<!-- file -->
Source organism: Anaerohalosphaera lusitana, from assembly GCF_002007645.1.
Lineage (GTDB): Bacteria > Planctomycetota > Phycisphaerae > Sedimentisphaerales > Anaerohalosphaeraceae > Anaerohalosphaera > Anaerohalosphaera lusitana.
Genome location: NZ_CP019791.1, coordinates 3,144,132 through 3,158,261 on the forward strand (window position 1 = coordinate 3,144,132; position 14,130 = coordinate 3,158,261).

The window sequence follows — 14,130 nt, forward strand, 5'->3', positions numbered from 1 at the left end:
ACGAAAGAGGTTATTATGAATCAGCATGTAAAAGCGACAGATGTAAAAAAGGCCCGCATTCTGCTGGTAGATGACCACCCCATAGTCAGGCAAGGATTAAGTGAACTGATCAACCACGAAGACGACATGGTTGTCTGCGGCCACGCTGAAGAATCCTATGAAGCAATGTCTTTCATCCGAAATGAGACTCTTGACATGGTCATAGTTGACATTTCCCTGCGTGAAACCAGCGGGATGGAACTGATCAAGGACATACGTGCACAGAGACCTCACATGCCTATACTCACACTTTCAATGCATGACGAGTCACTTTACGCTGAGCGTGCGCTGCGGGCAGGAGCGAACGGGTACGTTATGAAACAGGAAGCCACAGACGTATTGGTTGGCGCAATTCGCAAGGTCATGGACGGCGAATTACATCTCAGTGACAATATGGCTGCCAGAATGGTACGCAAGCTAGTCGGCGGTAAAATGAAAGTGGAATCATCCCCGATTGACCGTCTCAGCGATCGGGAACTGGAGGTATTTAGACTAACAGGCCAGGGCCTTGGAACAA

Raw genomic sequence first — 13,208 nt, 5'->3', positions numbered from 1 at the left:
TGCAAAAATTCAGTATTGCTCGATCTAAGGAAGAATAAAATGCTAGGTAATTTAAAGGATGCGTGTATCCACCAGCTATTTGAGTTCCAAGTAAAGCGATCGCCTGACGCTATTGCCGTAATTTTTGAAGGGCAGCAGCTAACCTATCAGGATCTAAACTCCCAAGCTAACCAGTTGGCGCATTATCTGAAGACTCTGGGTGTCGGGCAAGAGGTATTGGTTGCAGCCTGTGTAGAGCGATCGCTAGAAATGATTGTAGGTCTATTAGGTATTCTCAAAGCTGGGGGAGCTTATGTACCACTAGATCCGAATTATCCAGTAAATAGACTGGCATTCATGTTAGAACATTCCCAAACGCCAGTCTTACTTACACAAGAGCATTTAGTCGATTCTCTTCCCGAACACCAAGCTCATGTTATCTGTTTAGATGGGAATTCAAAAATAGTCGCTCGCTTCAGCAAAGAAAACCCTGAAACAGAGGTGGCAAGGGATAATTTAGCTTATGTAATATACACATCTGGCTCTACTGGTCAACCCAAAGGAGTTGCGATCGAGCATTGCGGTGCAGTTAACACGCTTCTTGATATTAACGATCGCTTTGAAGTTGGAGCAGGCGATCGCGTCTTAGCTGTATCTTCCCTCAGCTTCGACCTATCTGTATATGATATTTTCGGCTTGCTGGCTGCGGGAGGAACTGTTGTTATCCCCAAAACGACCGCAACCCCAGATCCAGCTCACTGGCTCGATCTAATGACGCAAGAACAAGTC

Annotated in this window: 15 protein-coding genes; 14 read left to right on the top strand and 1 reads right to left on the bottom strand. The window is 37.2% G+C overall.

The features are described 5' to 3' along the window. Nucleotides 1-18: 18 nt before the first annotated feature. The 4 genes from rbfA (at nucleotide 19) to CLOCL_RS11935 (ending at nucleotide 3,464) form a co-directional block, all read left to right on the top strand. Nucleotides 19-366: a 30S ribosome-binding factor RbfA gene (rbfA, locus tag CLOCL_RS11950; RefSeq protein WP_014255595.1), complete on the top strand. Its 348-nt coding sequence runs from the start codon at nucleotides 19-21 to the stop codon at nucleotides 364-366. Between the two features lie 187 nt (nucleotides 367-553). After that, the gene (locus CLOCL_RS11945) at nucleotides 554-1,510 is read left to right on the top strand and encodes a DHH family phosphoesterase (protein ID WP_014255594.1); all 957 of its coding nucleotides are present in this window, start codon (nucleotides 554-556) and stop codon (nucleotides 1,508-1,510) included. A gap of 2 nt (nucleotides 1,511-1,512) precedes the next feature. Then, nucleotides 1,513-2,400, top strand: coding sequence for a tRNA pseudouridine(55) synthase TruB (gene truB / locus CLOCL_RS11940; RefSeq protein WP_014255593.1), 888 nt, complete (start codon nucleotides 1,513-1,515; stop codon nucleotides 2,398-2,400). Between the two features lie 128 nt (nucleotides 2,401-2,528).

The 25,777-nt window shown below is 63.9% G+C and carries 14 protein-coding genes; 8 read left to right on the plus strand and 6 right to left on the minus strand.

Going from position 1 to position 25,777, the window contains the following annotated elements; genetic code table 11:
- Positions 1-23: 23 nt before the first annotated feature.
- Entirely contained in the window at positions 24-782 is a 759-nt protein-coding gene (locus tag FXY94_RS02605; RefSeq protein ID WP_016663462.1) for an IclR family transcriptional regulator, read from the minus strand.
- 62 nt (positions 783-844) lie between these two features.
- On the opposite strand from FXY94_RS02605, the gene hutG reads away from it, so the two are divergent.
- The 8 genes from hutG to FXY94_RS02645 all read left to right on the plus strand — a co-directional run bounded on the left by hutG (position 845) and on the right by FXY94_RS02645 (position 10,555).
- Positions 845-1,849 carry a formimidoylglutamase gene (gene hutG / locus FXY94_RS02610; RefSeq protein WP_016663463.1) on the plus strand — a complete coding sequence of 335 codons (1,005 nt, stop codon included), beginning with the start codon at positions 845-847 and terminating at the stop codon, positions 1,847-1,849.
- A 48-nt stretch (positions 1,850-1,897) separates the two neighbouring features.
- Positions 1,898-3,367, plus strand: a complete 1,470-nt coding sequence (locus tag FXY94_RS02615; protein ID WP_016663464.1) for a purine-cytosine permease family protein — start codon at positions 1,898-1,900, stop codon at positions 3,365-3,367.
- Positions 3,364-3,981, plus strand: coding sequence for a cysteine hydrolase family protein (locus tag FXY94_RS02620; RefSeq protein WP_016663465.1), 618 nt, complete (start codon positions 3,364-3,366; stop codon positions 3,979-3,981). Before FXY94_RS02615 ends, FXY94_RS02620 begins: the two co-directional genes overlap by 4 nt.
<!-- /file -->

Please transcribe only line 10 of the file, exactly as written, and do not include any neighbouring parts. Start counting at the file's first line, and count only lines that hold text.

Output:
The 25,777-nt window shown below is 63.9% G+C and carries 14 protein-coding genes; 8 read left to right on the plus strand and 6 right to left on the minus strand.